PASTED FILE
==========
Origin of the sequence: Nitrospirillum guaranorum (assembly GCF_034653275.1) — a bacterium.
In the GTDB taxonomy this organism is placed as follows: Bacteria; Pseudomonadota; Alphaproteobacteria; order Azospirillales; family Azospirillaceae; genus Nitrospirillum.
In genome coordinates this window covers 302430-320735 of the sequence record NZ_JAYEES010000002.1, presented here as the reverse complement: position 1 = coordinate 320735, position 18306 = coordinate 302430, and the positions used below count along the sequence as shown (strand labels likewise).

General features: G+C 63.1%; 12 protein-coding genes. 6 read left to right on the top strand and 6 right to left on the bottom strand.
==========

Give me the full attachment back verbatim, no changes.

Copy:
Origin of the sequence: Nitrospirillum guaranorum (assembly GCF_034653275.1) — a bacterium.
In the GTDB taxonomy this organism is placed as follows: Bacteria; Pseudomonadota; Alphaproteobacteria; order Azospirillales; family Azospirillaceae; genus Nitrospirillum.
In genome coordinates this window covers 302430-320735 of the sequence record NZ_JAYEES010000002.1, presented here as the reverse complement: position 1 = coordinate 320735, position 18306 = coordinate 302430, and the positions used below count along the sequence as shown (strand labels likewise).

General features: G+C 63.1%; 12 protein-coding genes. 6 read left to right on the top strand and 6 right to left on the bottom strand.